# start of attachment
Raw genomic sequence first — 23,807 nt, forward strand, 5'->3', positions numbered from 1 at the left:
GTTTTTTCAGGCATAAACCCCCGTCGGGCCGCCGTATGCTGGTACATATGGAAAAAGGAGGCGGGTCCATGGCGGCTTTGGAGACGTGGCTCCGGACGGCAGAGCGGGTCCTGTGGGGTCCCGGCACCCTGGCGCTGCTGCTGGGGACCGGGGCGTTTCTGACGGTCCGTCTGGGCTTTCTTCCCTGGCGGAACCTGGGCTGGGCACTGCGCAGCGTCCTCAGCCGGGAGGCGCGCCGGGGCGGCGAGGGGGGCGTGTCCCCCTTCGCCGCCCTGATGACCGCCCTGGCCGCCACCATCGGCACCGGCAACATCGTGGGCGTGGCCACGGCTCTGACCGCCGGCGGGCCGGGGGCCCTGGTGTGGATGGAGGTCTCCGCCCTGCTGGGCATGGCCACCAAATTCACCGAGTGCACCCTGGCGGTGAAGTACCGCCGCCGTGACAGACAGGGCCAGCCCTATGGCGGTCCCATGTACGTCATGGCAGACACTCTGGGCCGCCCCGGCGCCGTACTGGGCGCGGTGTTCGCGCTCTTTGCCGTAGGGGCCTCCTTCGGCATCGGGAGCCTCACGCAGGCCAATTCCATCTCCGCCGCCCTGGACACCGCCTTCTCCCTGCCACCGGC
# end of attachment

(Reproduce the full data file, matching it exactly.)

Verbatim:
Raw genomic sequence first — 23,807 nt, forward strand, 5'->3', positions numbered from 1 at the left:
GTTTTTTCAGGCATAAACCCCCGTCGGGCCGCCGTATGCTGGTACATATGGAAAAAGGAGGCGGGTCCATGGCGGCTTTGGAGACGTGGCTCCGGACGGCAGAGCGGGTCCTGTGGGGTCCCGGCACCCTGGCGCTGCTGCTGGGGACCGGGGCGTTTCTGACGGTCCGTCTGGGCTTTCTTCCCTGGCGGAACCTGGGCTGGGCACTGCGCAGCGTCCTCAGCCGGGAGGCGCGCCGGGGCGGCGAGGGGGGCGTGTCCCCCTTCGCCGCCCTGATGACCGCCCTGGCCGCCACCATCGGCACCGGCAACATCGTGGGCGTGGCCACGGCTCTGACCGCCGGCGGGCCGGGGGCCCTGGTGTGGATGGAGGTCTCCGCCCTGCTGGGCATGGCCACCAAATTCACCGAGTGCACCCTGGCGGTGAAGTACCGCCGCCGTGACAGACAGGGCCAGCCCTATGGCGGTCCCATGTACGTCATGGCAGACACTCTGGGCCGCCCCGGCGCCGTACTGGGCGCGGTGTTCGCGCTCTTTGCCGTAGGGGCCTCCTTCGGCATCGGGAGCCTCACGCAGGCCAATTCCATCTCCGCCGCCCTGGACACCGCCTTCTCCCTGCCACCGGC